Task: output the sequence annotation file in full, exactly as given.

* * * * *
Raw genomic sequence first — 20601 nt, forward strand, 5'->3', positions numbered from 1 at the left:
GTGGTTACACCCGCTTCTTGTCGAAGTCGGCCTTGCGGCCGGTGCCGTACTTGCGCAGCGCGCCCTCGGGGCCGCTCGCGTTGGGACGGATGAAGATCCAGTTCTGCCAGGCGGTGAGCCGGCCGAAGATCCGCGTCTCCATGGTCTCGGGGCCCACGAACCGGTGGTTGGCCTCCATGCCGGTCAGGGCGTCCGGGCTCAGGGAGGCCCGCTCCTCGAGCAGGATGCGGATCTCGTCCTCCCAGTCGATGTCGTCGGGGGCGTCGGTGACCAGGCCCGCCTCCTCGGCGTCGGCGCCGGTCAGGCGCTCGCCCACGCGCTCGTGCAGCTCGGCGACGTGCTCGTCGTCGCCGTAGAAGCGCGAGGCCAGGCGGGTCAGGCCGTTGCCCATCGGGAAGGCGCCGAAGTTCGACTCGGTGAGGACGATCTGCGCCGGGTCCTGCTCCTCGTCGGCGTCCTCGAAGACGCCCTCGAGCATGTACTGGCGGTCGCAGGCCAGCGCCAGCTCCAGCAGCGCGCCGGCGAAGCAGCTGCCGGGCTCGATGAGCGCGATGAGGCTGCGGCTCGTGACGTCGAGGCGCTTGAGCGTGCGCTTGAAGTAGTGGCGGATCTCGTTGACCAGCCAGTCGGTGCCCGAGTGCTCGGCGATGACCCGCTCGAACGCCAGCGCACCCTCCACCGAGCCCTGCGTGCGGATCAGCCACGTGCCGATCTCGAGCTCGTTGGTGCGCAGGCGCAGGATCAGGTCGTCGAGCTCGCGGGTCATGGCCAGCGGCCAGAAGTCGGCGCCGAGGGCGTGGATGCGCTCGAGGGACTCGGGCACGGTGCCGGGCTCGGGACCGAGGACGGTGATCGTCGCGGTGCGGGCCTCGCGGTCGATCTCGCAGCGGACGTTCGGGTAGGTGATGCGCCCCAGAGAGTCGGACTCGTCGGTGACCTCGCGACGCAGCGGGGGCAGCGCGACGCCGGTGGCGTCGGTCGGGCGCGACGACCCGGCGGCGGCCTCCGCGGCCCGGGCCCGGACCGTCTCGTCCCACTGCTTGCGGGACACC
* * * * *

Raw genomic sequence first — 20601 nt, forward strand, 5'->3', positions numbered from 1 at the left:
GTGGTTACACCCGCTTCTTGTCGAAGTCGGCCTTGCGGCCGGTGCCGTACTTGCGCAGCGCGCCCTCGGGGCCGCTCGCGTTGGGACGGATGAAGATCCAGTTCTGCCAGGCGGTGAGCCGGCCGAAGATCCGCGTCTCCATGGTCTCGGGGCCCACGAACCGGTGGTTGGCCTCCATGCCGGTCAGGGCGTCCGGGCTCAGGGAGGCCCGCTCCTCGAGCAGGATGCGGATCTCGTCCTCCCAGTCGATGTCGTCGGGGGCGTCGGTGACCAGGCCCGCCTCCTCGGCGTCGGCGCCGGTCAGGCGCTCGCCCACGCGCTCGTGCAGCTCGGCGACGTGCTCGTCGTCGCCGTAGAAGCGCGAGGCCAGGCGGGTCAGGCCGTTGCCCATCGGGAAGGCGCCGAAGTTCGACTCGGTGAGGACGATCTGCGCCGGGTCCTGCTCCTCGTCGGCGTCCTCGAAGACGCCCTCGAGCATGTACTGGCGGTCGCAGGCCAGCGCCAGCTCCAGCAGCGCGCCGGCGAAGCAGCTGCCGGGCTCGATGAGCGCGATGAGGCTGCGGCTCGTGACGTCGAGGCGCTTGAGCGTGCGCTTGAAGTAGTGGCGGATCTCGTTGACCAGCCAGTCGGTGCCCGAGTGCTCGGCGATGACCCGCTCGAACGCCAGCGCACCCTCCACCGAGCCCTGCGTGCGGATCAGCCACGTGCCGATCTCGAGCTCGTTGGTGCGCAGGCGCAGGATCAGGTCGTCGAGCTCGCGGGTCATGGCCAGCGGCCAGAAGTCGGCGCCGAGGGCGTGGATGCGCTCGAGGGACTCGGGCACGGTGCCGGGCTCGGGACCGAGGACGGTGATCGTCGCGGTGCGGGCCTCGCGGTCGATCTCGCAGCGGACGTTCGGGTAGGTGATGCGCCCCAGAGAGTCGGACTCGTCGGTGACCTCGCGACGCAGCGGGGGCAGCGCGACGCCGGTGGCGTCGGTCGGGCGCGACGACCCGGCGGCGGCCTCCGCGGCCCGGGCCCGGACCGTCTCGTCCCACTGCTTGCGGGACACC